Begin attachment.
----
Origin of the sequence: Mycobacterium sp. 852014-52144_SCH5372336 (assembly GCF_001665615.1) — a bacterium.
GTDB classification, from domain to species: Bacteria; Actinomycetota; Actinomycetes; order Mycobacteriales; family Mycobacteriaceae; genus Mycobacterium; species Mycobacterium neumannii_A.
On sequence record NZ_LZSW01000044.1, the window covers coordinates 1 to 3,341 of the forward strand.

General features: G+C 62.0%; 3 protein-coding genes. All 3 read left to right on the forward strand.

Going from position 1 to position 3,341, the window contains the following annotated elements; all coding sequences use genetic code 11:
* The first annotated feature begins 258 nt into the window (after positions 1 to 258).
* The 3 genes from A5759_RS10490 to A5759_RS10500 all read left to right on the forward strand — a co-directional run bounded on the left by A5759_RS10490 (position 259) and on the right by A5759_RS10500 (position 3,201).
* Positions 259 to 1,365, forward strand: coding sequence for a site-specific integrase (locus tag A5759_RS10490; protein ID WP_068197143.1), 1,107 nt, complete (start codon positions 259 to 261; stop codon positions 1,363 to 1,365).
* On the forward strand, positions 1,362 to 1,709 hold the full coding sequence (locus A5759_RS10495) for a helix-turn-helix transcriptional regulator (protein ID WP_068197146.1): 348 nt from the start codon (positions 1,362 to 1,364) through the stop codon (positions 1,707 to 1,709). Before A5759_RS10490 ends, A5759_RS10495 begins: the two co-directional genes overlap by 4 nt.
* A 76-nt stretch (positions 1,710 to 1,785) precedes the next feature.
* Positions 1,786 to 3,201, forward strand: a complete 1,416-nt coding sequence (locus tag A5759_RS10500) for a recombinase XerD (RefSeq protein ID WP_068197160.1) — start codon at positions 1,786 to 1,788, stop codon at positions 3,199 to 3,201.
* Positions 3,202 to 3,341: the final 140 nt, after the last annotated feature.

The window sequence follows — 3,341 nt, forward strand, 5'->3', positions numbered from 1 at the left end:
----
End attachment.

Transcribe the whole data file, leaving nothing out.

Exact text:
Origin of the sequence: Mycobacterium sp. 852014-52144_SCH5372336 (assembly GCF_001665615.1) — a bacterium.
GTDB classification, from domain to species: Bacteria; Actinomycetota; Actinomycetes; order Mycobacteriales; family Mycobacteriaceae; genus Mycobacterium; species Mycobacterium neumannii_A.
On sequence record NZ_LZSW01000044.1, the window covers coordinates 1 to 3,341 of the forward strand.

General features: G+C 62.0%; 3 protein-coding genes. All 3 read left to right on the forward strand.

Going from position 1 to position 3,341, the window contains the following annotated elements; all coding sequences use genetic code 11:
* The first annotated feature begins 258 nt into the window (after positions 1 to 258).
* The 3 genes from A5759_RS10490 to A5759_RS10500 all read left to right on the forward strand — a co-directional run bounded on the left by A5759_RS10490 (position 259) and on the right by A5759_RS10500 (position 3,201).
* Positions 259 to 1,365, forward strand: coding sequence for a site-specific integrase (locus tag A5759_RS10490; protein ID WP_068197143.1), 1,107 nt, complete (start codon positions 259 to 261; stop codon positions 1,363 to 1,365).
* On the forward strand, positions 1,362 to 1,709 hold the full coding sequence (locus A5759_RS10495) for a helix-turn-helix transcriptional regulator (protein ID WP_068197146.1): 348 nt from the start codon (positions 1,362 to 1,364) through the stop codon (positions 1,707 to 1,709). Before A5759_RS10490 ends, A5759_RS10495 begins: the two co-directional genes overlap by 4 nt.
* A 76-nt stretch (positions 1,710 to 1,785) precedes the next feature.
* Positions 1,786 to 3,201, forward strand: a complete 1,416-nt coding sequence (locus tag A5759_RS10500) for a recombinase XerD (RefSeq protein ID WP_068197160.1) — start codon at positions 1,786 to 1,788, stop codon at positions 3,199 to 3,201.
* Positions 3,202 to 3,341: the final 140 nt, after the last annotated feature.

The window sequence follows — 3,341 nt, forward strand, 5'->3', positions numbered from 1 at the left end: